1/29/07 – According to the La Crosse Tribune, violinist Samantha Bennett was one of two winners Saturday in the La Crosse Symphony Orchestra’s Rising Stars Concerto Competition. “Bennett, 17, was a semi-finalist in the 2006 Johansen International Competition in Washington, D.C. She was a national semi-finalist in the American String Teachers Association solo competition in 2003.”

1/29/07 - Gina Ferguson, a high school math teacher and violinist with the Christchurch (NZ) Symphony Orchestra, has won a triathlon, reports the Rotorura Daily Post: “Yesterday, looking very much like a hardened athlete, the 26-year-old enjoyed a convincing victory in the fifth round of the National Triathlon Series at Tikitapu (Blue Lake), part of the Bike Vegas Blue Lake Multisport Festival. Ferguson, who only took up the sport two years ago… completed the 1500m swim, 40km cycle and 11km trail run in 2 hours and 31 minutes. ‘I love the off-road stuff and tough courses and this is a tough course, so it suited me really well’," she told the paper.

1/28/07 – Alex Shum, a member of the Kansas City Symphony’s first violin section since 1978, was profiled by the Kansas City Star on Sunday.

1/28/07 – The New Orleans Times-Picayune profiled violinist Rachel Lee in conjunction with her weekend performance there.

Orchestra News

The Rhode Island Philharmonic has announced that Music Director Larry Rachleff has extended his contract with that orchestra through 2011-12. A resident of Houston, Rachleff holds the Walter Kris Hubert Chair at Rice University's Shepherd School of Music, and is also music director of the San Antonio Symphony.

1/30/07 - The Grand Rapids Symphony released its latest recording, a Naxos of America release of [American composer Adolphus] Hailstork's Symphonies Nos. 2 and 3, reports the Grand Rapids Press. This is the orchestra’s 10th commercial recording but its first on a national label in 10 years. The recordings will be released Tuesday in national chain stores such as Barnes and Noble and from, iTunes, CD and other online sites. “Naxos publicist Mark Berry called Hailstork 'an esteemed American composer' and the Grand Rapids Symphony 'one of the best small-city orchestras in the nation'."

1/29/07 – According to Musical America, Venice's La Fenice opera house has named Eliahu Inbal to be its music director. "Inbal, 71 and a charismatic figure in the international music scene, previously served in that capacity from 1984 to 1987. This time, the appointment appears to be temporary, Inbal having signed only a two-year contract, as opposed to the usual four."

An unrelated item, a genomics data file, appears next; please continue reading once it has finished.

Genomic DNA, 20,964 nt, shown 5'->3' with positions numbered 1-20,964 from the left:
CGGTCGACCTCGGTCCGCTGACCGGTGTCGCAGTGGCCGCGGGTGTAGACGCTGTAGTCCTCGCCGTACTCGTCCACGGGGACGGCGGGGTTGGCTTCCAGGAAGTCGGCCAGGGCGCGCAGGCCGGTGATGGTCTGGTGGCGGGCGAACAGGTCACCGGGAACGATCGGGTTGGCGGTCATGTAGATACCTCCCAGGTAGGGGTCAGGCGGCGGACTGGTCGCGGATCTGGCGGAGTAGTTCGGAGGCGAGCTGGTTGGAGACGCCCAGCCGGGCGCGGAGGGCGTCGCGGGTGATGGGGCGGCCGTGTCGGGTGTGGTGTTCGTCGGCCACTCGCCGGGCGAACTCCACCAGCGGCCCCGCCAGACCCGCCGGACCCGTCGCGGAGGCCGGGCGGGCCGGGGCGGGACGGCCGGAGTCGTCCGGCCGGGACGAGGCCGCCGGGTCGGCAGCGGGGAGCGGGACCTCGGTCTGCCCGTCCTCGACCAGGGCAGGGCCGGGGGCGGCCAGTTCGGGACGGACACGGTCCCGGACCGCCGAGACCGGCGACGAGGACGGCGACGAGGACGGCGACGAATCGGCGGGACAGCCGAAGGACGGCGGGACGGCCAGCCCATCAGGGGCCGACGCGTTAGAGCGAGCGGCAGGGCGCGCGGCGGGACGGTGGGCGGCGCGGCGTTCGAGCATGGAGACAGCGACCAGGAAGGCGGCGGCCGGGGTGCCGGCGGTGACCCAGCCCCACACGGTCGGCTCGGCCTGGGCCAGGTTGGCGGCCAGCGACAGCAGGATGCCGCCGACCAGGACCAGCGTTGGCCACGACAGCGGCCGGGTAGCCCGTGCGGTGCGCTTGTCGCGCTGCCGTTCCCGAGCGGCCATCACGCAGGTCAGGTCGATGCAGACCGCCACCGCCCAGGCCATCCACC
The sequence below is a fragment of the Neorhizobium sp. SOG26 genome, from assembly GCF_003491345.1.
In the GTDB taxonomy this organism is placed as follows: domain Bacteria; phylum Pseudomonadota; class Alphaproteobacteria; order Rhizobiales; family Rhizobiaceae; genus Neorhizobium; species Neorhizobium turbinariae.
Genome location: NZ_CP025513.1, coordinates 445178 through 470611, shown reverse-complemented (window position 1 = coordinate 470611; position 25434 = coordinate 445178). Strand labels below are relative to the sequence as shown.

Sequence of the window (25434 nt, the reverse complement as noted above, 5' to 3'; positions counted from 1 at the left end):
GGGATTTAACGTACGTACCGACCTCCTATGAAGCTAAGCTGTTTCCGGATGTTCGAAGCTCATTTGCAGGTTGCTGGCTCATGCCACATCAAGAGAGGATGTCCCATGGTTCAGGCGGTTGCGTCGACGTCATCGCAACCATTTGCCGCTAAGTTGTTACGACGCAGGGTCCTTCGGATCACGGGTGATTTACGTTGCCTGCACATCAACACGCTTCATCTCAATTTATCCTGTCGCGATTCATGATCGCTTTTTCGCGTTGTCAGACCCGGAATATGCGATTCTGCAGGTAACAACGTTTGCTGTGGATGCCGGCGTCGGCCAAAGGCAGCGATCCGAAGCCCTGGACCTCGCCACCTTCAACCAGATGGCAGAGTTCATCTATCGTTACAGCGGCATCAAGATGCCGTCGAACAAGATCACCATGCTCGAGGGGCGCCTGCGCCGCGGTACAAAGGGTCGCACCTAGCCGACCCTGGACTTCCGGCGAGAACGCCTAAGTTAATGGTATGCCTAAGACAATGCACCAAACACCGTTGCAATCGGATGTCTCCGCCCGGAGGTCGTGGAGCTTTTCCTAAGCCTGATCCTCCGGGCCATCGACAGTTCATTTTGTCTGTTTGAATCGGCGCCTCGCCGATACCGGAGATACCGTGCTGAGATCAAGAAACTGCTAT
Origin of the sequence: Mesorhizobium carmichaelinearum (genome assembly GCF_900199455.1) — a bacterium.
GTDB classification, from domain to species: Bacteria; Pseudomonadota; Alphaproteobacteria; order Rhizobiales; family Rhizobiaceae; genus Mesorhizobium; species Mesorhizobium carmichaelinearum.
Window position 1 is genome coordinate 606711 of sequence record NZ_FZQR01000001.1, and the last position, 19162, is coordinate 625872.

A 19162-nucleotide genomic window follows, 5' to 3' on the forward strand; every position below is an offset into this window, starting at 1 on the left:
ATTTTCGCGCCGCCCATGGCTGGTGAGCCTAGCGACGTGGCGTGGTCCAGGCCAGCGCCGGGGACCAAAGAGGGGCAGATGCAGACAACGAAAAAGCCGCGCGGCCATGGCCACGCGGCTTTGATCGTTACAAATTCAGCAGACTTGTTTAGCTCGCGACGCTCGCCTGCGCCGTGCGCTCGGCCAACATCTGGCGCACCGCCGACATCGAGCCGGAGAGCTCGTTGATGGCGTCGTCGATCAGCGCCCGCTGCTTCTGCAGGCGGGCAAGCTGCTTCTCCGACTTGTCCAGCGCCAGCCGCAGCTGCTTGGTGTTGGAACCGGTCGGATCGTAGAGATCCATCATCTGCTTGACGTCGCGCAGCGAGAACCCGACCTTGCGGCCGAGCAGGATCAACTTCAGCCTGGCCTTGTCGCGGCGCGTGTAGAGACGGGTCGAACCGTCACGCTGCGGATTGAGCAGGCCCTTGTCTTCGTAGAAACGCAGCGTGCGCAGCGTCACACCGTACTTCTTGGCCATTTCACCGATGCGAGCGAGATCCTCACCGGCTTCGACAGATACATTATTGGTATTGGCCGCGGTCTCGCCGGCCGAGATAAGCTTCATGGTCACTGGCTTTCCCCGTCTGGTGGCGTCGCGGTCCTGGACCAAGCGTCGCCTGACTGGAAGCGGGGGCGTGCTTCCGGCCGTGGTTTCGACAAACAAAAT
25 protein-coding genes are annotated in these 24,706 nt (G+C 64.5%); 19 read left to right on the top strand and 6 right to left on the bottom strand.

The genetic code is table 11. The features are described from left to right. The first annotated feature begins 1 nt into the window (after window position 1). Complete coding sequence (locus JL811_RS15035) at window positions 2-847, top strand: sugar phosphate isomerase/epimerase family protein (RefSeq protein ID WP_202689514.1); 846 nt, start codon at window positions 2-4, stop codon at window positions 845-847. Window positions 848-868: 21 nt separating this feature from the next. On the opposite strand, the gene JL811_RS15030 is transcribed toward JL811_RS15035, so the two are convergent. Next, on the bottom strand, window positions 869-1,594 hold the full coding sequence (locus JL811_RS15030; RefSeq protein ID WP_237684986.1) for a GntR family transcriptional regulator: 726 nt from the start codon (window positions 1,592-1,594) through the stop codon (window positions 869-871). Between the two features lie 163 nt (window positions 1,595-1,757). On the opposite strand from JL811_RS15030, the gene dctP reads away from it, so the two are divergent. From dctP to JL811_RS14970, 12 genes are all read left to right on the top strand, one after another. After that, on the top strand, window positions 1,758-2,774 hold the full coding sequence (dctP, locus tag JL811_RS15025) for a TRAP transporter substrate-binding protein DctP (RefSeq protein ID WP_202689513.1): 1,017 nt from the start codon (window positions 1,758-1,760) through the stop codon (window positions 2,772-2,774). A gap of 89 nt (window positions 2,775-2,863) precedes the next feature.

1/27/07 - The Colorado Springs Philharmonic performed the world premiere of Garden of the Gods, a baseball-inspired work composed by Glen Cortese, who has just been named music director and conductor of Colorado's Greeley Philharmonic Orchestra.

Other Music News

1/29/07 – According to Bloomberg News, the Juilliard School is more than two-thirds of the way toward raising $300 million to expand. "The 101-year-old school wants to complete its largest fund- raising drive by the end of 2009, Juilliard President Joseph Polisi said in an interview. The money, in gifts and pledges, will endow educational programs and fund expansion of the school's 39-year-old Lincoln Center building… About $84 million of the $300 million to be raised will go to scholarship aid, Polisi said. The school currently awards $11 million in scholarship aid, an average of $18,100 per student. This year, Juilliard is charging $25,610 for tuition and $10,095 to $12,605 for room and board. ‘Any student who has the ability to get into the school, if there is proven financial need, they will receive support’, Polisi said.”

1/28/07 - The Kansas City Star reports: "Missouri arts advocates let out a collective sigh of relief last week when Gov. Matt Blunt included money for the arts in his annual budget recommendation. Blunt recommended $7.8 million for the Missouri Cultural Trust, the endowment for the Missouri Arts Council - a match of $3.3 million transferred to the trust in the previous budget plus an increase of $4.5 million. …Arts advocates had been concerned that the governor might not recommend any money for the arts because of anger over a lawsuit filed by the Kansas City Symphony against the state. The lawsuit contends that the Cultural Trust has been underfinanced by the legislature to the tune of $83 million."